Rewriting my Story
I have struggled with mental health issues for nearly all my life.
In high school, I received a great deal of support that helped me to cope with severe depression, anxiety, an eating disorder, and post-traumatic stress disorder. Despite being hospitalized for six months in grade eleven, I finished high school. I started writing poetry as a means to cope with my pain. The experience of writing was very healing.
In 1996, I attended Conestoga College, followed by the University of Waterloo. I obtained a Bachelor of Social Work degree and worked in my field for five years. Though my mental health persisted, this was a period in my life where I was able to thrive with my illness.
In 2006, I returned to school once again after being accepted into the Master of Social Work degree at the University of Toronto. Once I completed my graduate degree, I moved to Thunder Bay, ON and was a social worker for several years.
I received ongoing medical care throughout my time at university and subsequently while I was working. It has always been important to me that I acknowledge my health concerns, accept that I have an ongoing illness, and source out and accept help for my condition. This has meant continuous medication and therapy.
When my son was born in 2008, I struggled with severe postpartum depression. I was barely able to see or understand how sick I was. Following his birth, I had numerous acute hospitalizations and participated in two longer term intensive treatment programs. These programs made a significant difference in my life, but it remained very difficult for me to manage having a child and employment. I have not worked in my field since 2012. It was extremely challenging for me to see my value while being a stay-at-home mom. In our current society, “just” being a parent is often undervalued. I felt embarrassed and ashamed of myself and my illness.
In 2013, I still found myself grappling with mental illness and continued to receive ongoing counselling to help me deal with my symptoms. I met my husband and made the choice to no longer be silent about my story. I talked about it. I posted things about mental illness on social media. I began writing about my struggles and successes. I stopped hiding who I was, and started to be the person I am.
Our daughter was born in 2016 and I again struggled with postpartum issues. I was able to cope with theses changes in my mental illness better with the support of my husband. We had an intimate wedding in 2017.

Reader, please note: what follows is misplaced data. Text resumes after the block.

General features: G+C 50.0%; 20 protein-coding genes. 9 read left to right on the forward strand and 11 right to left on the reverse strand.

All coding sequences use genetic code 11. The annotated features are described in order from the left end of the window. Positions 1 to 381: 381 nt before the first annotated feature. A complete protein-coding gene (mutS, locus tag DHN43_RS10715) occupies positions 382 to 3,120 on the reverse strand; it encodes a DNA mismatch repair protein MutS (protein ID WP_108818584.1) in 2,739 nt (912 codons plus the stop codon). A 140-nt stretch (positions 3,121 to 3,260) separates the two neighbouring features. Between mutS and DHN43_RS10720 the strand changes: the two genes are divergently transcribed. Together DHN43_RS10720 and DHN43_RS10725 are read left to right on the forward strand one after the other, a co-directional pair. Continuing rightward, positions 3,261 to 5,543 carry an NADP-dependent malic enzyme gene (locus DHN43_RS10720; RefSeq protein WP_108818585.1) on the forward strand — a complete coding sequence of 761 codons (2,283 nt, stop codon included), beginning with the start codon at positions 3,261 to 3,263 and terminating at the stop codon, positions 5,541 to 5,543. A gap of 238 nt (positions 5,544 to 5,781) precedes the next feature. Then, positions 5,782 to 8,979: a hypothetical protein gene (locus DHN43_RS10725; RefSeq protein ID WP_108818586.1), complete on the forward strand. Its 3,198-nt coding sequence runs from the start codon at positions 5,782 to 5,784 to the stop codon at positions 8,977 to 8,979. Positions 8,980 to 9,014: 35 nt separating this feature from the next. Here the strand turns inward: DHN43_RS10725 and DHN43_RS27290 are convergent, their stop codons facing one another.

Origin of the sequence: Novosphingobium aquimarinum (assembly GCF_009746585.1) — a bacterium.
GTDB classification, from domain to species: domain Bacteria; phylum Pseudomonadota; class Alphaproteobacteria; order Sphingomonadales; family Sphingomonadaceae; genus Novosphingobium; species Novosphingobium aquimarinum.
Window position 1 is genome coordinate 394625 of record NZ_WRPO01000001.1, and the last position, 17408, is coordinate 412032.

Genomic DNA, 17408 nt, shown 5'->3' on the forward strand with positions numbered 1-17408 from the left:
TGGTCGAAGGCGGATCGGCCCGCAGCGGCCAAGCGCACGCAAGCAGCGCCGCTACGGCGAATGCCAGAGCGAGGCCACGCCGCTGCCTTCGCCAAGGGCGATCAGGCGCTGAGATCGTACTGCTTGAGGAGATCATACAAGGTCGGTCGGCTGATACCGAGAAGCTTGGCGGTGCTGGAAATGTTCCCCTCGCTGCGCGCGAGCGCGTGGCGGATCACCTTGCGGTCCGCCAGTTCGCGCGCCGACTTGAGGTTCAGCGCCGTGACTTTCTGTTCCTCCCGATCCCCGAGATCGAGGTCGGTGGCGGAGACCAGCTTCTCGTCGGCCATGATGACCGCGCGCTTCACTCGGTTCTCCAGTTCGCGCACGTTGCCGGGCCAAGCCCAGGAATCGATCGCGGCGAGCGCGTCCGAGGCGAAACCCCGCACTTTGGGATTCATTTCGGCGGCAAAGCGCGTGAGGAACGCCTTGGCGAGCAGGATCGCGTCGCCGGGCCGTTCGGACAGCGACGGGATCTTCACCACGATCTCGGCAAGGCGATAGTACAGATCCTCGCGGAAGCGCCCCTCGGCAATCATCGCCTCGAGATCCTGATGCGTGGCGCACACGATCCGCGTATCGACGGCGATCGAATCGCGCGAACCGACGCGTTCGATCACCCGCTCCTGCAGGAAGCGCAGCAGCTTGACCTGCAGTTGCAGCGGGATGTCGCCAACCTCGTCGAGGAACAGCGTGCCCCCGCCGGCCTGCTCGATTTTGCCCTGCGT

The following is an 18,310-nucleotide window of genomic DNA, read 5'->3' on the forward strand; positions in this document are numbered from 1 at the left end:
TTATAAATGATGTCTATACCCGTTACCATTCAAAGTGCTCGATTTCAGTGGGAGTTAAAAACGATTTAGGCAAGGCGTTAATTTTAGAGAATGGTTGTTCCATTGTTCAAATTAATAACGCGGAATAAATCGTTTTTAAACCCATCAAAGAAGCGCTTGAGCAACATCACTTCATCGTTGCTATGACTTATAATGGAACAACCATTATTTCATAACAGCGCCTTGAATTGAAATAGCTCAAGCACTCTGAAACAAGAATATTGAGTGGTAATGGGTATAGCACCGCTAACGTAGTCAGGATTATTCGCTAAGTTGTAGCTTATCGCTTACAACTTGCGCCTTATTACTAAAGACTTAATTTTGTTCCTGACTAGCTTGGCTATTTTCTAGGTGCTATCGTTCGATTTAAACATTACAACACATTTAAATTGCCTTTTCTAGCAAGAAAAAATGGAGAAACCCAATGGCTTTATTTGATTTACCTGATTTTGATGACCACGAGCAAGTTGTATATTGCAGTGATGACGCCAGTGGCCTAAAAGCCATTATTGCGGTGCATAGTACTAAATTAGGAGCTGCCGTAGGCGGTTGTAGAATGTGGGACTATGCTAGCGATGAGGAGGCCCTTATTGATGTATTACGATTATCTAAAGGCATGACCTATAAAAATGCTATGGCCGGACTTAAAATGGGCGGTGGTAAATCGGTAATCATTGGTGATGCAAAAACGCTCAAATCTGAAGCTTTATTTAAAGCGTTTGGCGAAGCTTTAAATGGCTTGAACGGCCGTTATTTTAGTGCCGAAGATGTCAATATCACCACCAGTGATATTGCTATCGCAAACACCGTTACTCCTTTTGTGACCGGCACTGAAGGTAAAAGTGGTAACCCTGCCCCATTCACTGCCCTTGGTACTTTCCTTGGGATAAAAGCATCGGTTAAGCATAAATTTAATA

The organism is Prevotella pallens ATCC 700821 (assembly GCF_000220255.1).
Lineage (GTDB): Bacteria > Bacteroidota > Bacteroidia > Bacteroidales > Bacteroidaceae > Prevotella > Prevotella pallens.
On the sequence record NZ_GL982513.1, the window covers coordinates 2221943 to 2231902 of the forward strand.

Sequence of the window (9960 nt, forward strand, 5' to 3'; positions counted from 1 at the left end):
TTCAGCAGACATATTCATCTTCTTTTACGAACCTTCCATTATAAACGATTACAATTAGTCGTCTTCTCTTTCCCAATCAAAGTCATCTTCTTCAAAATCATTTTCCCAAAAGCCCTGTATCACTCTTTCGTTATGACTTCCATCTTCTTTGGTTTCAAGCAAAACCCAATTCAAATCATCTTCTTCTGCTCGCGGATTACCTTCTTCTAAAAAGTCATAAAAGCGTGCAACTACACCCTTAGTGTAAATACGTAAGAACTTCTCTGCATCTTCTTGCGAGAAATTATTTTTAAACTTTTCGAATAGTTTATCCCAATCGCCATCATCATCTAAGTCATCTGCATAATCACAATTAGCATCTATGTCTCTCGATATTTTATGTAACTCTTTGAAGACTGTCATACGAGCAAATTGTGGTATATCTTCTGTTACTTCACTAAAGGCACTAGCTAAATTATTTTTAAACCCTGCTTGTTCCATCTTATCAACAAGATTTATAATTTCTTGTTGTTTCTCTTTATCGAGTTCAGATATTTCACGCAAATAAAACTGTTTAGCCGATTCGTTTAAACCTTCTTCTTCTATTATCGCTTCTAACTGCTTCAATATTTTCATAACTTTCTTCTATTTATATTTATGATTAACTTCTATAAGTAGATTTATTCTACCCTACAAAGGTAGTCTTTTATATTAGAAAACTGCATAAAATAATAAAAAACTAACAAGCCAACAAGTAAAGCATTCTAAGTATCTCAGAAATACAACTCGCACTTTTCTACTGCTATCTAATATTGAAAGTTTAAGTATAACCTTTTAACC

At the beginning of 2018, I joined our local writing group, and it changed my life. My writing friends are aware of my illness and are very accepting and supportive. My love for writing was re-ignited and I became very committed to the craft.
In September of 2018, I enrolled in a creative writing course at Athabasca University. I was extremely excited about this but also very nervous. I was hesitant to put myself out there. I was afraid of rejection and worried I wasn’t smart enough anymore to complete the assignments. As I have two children, I was worried the workload would be impossible. I was scared AthabascaU was going to be just another thing I failed at. But I have learned that sometimes, you just have to go for it.
My course has been extraordinarily interesting and very manageable. My tutor is beyond supportive and encouraging. The access to students with disabilities office has been wonderful and are available to assist me should I need help. Five months into creative writing, I have one assignment left. I plan on registering for another course in March 2019.
My experience at Athabasca University has had a rippling effect in my life. As I finish a lesson or assignment, I feel like I am completing something important. I am learning new things each day and applying them to my writing. I have more confidence and an increased sense of self. I have even started writing a book about my mental illness. Our writing group has a reading night each month and in December 2018, I read part of my book out loud. This was a big step for me and I never would have done that without my time at AthabascaU. I am striving to be the strongest and healthiest version of myself, and Athabasca University is a part of this journey.
Autumne Atwood has a Masters degree in Social Work and is a stay-at-home mom. She is currently taking, ENGL 381 — Creative Writing in Prose at Athabasca University. She has struggled and thrived with mental illness for the majority of her life. A fierce advocate for mental health awareness, several of Autumne’s pieces have been featured on “The Mighty,” a ‘digital health community created to empower and connect people facing health challenges and disabilities’. Autumne is currently writing a book about her experiences with mental health issues. Autumne can be found on Twitter and Instagram.